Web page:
Students make their “voices” heard in VFW writing contest

School students recognized for writing what makes America great

Carly Shugrue, left, Paul Chase and Charles Misail, the three winners of the Voice of Democracy competition

TOWNSEND – Kids in local school districts showed their appreciation for the country through essays in two different local contests.

The Townsend VFW Post No. 6538 and its Auxiliary sponsored both the Voice of Democracy and Patriot’s Pen competitions this past fall. The competition involves high school students submitting recorded essays covering patriotic topics for the chance to earn scholarships. The latter competition involves students in grades six through eight writing an essay exploring American history and their own experiences tied to a specific theme. The theme for both competitions this year was, “What makes America great.”

The winners of the Voice of Democracy were North Middlesex Regional High School students Paul Chase and Charles Misail, both of Pepperell, and Carly Shugrue of Townsend.

Chase, a freshman, won first place and will receive $150 as a prize, Shugrue won second place with a $100 prize and Misail won third place that included a $50 prize. Shugrue and Misail are both sophomores.

The winners of the Patriot’s Pen competition were students of the Immaculate Heart of Mary School in Harvard. They include Anne-Claire Nickle of Shrewsbury, who won first place and $100, second-place winner Kate Maureen Coakley of Princeton who also won $70, and Anna Wysocki of Athol who came in third place and won $40.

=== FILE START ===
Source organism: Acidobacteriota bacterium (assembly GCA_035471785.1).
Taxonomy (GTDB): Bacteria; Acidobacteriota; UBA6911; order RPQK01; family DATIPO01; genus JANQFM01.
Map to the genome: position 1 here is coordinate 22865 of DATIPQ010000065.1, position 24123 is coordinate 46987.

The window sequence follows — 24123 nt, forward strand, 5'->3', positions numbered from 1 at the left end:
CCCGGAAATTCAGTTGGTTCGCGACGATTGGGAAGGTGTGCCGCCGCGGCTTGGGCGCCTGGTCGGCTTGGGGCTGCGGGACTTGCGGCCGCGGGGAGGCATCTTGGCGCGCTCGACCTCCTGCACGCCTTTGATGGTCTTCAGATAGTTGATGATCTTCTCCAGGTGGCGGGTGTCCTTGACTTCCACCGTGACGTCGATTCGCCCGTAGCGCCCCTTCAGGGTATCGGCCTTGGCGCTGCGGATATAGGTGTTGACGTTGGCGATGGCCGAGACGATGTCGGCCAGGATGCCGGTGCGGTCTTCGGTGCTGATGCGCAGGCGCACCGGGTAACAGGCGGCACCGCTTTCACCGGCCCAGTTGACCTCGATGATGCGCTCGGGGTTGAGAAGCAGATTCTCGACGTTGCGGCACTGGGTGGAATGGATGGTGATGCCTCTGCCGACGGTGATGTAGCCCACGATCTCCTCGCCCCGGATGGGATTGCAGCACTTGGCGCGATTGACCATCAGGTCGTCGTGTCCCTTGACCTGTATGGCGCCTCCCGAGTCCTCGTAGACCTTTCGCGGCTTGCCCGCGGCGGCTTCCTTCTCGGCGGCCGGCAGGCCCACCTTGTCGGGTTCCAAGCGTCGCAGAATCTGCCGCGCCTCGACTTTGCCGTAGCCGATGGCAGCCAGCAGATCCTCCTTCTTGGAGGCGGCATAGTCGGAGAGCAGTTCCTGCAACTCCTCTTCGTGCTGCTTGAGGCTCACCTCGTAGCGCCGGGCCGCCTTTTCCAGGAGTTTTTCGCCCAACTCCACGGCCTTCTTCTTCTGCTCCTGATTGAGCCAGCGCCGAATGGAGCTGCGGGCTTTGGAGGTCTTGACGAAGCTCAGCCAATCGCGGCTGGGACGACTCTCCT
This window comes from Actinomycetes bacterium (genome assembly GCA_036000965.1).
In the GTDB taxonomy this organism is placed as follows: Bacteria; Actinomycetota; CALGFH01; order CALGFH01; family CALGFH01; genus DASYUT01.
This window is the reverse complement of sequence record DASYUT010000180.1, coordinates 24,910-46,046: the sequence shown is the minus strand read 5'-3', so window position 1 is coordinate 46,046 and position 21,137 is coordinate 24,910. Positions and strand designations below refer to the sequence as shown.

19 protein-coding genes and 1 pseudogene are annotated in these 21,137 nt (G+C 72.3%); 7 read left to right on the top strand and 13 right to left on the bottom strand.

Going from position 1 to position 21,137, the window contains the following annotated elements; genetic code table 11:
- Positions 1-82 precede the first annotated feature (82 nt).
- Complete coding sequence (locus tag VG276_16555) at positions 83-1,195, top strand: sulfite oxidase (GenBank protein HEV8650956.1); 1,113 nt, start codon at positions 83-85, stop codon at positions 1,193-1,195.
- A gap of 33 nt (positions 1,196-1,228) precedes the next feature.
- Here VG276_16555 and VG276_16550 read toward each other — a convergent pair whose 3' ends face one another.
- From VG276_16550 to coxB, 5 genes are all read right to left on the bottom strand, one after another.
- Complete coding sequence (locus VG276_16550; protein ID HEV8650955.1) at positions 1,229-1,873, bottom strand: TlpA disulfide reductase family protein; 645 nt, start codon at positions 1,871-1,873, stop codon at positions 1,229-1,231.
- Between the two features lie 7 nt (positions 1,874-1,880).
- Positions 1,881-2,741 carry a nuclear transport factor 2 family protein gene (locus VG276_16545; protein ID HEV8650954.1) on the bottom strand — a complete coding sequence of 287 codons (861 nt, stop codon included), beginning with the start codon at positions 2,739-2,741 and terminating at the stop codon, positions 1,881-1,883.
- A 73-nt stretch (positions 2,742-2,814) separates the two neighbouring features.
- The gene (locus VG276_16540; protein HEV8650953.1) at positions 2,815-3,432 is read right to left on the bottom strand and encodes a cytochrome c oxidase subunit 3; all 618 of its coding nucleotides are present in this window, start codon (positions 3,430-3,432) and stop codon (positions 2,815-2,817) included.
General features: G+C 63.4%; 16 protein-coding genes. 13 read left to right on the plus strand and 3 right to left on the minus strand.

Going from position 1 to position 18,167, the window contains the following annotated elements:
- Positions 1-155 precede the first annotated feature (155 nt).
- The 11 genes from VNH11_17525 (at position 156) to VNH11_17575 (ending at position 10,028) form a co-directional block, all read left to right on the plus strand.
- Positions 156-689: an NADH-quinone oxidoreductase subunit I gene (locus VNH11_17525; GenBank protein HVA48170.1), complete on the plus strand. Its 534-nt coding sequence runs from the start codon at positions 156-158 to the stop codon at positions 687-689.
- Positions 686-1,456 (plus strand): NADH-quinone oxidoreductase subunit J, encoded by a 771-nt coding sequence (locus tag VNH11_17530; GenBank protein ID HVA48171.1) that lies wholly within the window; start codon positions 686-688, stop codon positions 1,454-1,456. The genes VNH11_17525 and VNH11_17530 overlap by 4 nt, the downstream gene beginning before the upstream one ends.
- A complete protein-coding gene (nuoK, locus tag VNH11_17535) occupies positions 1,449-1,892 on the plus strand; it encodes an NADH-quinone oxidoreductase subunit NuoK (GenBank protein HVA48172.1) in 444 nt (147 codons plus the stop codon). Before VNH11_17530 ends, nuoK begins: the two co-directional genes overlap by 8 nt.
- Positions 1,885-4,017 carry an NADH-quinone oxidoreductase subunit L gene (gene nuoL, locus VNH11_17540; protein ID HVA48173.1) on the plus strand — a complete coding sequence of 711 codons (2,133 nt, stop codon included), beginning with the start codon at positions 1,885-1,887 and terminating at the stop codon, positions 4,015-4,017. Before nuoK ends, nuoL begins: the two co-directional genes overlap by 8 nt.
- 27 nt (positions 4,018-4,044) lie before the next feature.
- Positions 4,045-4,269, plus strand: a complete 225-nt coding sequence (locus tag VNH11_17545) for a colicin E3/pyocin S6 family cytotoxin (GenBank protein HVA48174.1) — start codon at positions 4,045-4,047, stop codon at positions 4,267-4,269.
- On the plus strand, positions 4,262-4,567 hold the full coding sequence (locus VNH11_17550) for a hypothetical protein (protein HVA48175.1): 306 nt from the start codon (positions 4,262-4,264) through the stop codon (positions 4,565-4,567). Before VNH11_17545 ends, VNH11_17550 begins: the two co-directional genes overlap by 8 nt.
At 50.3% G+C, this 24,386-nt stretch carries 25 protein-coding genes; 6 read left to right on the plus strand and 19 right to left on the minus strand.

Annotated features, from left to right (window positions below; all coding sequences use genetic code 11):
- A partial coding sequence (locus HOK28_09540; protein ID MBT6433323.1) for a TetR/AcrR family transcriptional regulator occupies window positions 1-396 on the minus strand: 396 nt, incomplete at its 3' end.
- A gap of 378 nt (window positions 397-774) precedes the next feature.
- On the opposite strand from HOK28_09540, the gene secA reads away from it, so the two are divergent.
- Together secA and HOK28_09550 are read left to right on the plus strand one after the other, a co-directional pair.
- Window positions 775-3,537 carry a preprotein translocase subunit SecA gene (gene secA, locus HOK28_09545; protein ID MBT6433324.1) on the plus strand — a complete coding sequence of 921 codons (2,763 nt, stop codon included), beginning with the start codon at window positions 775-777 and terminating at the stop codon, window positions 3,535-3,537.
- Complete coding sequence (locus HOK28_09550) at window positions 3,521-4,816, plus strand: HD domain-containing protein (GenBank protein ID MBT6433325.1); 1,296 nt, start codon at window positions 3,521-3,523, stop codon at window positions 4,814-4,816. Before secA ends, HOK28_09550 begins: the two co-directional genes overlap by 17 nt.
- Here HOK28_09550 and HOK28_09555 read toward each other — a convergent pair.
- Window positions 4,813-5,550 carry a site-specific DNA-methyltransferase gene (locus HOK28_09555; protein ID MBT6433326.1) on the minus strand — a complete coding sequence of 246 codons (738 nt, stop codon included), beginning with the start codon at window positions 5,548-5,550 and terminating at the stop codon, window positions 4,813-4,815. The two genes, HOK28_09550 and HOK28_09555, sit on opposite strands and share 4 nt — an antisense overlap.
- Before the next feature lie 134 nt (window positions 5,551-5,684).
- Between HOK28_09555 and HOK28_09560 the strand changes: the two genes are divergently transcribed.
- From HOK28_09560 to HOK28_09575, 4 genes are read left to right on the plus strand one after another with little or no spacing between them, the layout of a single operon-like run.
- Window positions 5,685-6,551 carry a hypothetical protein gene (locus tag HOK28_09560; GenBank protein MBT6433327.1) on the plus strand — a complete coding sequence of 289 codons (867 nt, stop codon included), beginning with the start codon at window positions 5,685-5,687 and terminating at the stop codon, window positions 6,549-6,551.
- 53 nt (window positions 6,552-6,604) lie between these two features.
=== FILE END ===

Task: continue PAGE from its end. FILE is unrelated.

Sitting down for a break between midterms, Chase, Shugrue and Misail said this was the first time they participated in the Voice of Democracy contest.

Shugrue said that her essay focused on Americans who’ve made sacrifices through the years to better the country.

“With all of the world issues we had, I felt like those were issues to be touched upon,” she added.

Misail said his essay was about the everyday people in America being those who truly define the country’s greatness.

“Your teachers, your doctors, your neighbors,” he explained. “Everyone in America contributes something and that all adds up.”

Chase said his essay had three essential points explaining America’s greatness.

“One, the fact that we can live ordinary lives with ordinary days. Two, we can be different without having to worry about doing so. Three, just individuals in America make it great.”